I love all of these comments. They all ring true. Please keep writing with your amazing honesty, courage and thoughtful prose.

Your mom is great! Listen to her, and enjoy your time with her. Please keep us updated on your adventures and photos too!

Stay well!


Our dear Kristi,
Your post today has once again wrapped itself around our hearts and made us so appreciate both your gifted writing and YOU as a warm,caring,loving person whom we are fortunate to have in our lives.
Your words never fail to be a breath of fresh air and a joyful insight into your lives--facing ups and downs in marriage as we all must do. The downs help us appreciate the ups (which ,for certain,are way in the majority).
Listen only to your heart and common sense and let the critics go jump in the lake.
My husband has never worn a wedding ring (dislikes any kind of jewellery).He was in a high profile job, is handsome, and had to travel alot. I wish I had a dollar for every idiot who told me I should force him to wear one,lest some woman (floozy was the exact word used) would come steal him away.
I finally asked him why not wear a ring(?) and his reply was : (paraphrased) If I need a ring to remind me I have a wife, we are in deep trouble.
Follow your heart and listen to your common sense, and, most of all,to your dear mom.
You two are awesome!
Love. Natalia XO


Loved this blog post as usual. When I first read DIY, I accidentally transposed the letters and read it as DYI. After reading your entire post, I realize perhaps that's a more apt term for some people: Do Yourself In! I'm glad Jean-Marc triumphed over the electricity. And I agree with the others here who have encouraged you in your writing. You have a gift, and you must be able to share that gift without fear of anyone else's opinion. God bless you!


Kristin: perhaps the reader who expressed their uneasy with "your alcoholism" may have problems with it themself. One day at a time...it's part of our story. Continue to tell your story in your most eloquent way.

Jen in Chicago

While I was walking to Santiago, I wrote in a blog post that I wasn't sure I was equipped to be a good wife to my husband. After I had left the internet cafe and walked a few more miles, I felt horrified that I had written and posted publicly such a thing about my marriage. But what happened was that after reading my post, my husband told me that he never realized I felt that way. And honestly, I don't think I knew I felt that way until I had written it. It was the key to strengthening our commitment to each other. I think sometimes we find ourselves in our writings...right where we are supposed to be :)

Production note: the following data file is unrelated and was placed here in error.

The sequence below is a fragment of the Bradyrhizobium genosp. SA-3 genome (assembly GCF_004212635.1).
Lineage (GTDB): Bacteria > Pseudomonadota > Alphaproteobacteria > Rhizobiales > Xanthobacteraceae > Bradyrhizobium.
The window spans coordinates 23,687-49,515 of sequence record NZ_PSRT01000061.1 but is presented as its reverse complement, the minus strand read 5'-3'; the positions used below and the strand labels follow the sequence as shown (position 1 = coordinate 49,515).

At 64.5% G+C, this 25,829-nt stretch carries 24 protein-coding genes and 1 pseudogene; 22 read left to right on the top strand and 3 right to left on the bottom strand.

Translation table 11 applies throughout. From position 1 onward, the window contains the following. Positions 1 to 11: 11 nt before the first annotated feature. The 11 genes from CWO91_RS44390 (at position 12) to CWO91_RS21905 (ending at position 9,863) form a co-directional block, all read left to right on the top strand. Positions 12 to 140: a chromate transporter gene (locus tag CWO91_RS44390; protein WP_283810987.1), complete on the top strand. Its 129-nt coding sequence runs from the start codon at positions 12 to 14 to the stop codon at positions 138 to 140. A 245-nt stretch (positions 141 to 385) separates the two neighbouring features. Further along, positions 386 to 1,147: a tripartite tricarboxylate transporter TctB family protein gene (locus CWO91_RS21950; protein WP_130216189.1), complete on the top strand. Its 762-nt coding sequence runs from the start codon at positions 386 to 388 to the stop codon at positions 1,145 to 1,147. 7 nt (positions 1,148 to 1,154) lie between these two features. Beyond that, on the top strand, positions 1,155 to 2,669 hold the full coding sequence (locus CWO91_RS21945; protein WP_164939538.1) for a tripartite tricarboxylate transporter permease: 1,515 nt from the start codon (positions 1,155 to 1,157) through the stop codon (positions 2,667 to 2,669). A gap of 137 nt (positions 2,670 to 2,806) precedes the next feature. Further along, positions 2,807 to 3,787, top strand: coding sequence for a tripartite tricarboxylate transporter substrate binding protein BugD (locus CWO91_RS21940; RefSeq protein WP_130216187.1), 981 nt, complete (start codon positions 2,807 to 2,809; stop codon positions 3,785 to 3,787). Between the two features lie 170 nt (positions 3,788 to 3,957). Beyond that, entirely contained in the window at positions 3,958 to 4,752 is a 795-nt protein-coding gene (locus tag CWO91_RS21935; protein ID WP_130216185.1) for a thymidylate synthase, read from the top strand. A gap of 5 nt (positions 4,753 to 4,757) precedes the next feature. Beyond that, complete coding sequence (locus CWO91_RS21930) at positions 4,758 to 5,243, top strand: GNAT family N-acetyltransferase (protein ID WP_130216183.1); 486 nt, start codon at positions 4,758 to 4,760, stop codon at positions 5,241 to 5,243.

I truly love reading your blog... you realize that you are never allowed to quit.. right?

Marianne Rankin

Kristin, you are a human being. We have all experienced many of the same feelings, desires, and attitudes (perfectionism, desire for control, etc. etc.) It's good that you can, at least after a while, be objective enough to see yourself with accuracy, but don't beat yourself up too much.

It seems to me that J-M has been very supportive over the years, and is worth his weight in gold. Others are not perfect, either, and so we take the annoyances along with the pluses.

Caption for the wedding picture: "Pour toujours!"

Pat Cargill

I have not taken the time to read the other comments which, not surprisingly, are many and I suspect are all wholly dedicated to lifting you up and reiterating what we've been saying for years: "LOVE IT, WRITE ON!" and to borrow an old timey phrase from the 60's, "right on,"

Right on the money, honey that your thoughts flow from a deep source within; right on that you are fearless and meet each day with courage and the willingness to go within and THINK about what you are doing, not flitting around bumping into others with unconsidered living. And right on that from time to time, you go beyond the safe place and share topics that, like alcholism, are so important to many of us. When you share like that, you give us hope and through our comments we link mind and hearts together and feel support that might not otherwise be there for us.

I, too, struggle, not like some, but I am unable yet to rise above drinking/eating compulsions. I look forward to seeing Wait Watchers. I consider women like this artist, Haley Morris-Cafiero, as heroines. They, like you, are willing to open up to the world and through brave revelations help us to find OUR COMMON HUMANITY. Too few look beyond the surface of life to find what connects us to one another. This fractured, unconnected world needs all the glue it can get, so

Right on! to open, honest, heart-felt communication. I feel for the person who judged you for speaking openly about alcoholism. I don't understand that way of thinking, but I suspect it comes from fear. And Kristen: WRITE ON!

Herm in Phoenix, AZ

Patty Austin: Yes, « c'est la vie »…. And the song continues…. what ever will be, will be!

The French also have another saying that goes:
« c'est la vie, c'est la guerre, c'est la pomme de terre! » which discretely translated means . . . “Stuff happens!” and might describe the consequences.

Joy Eballar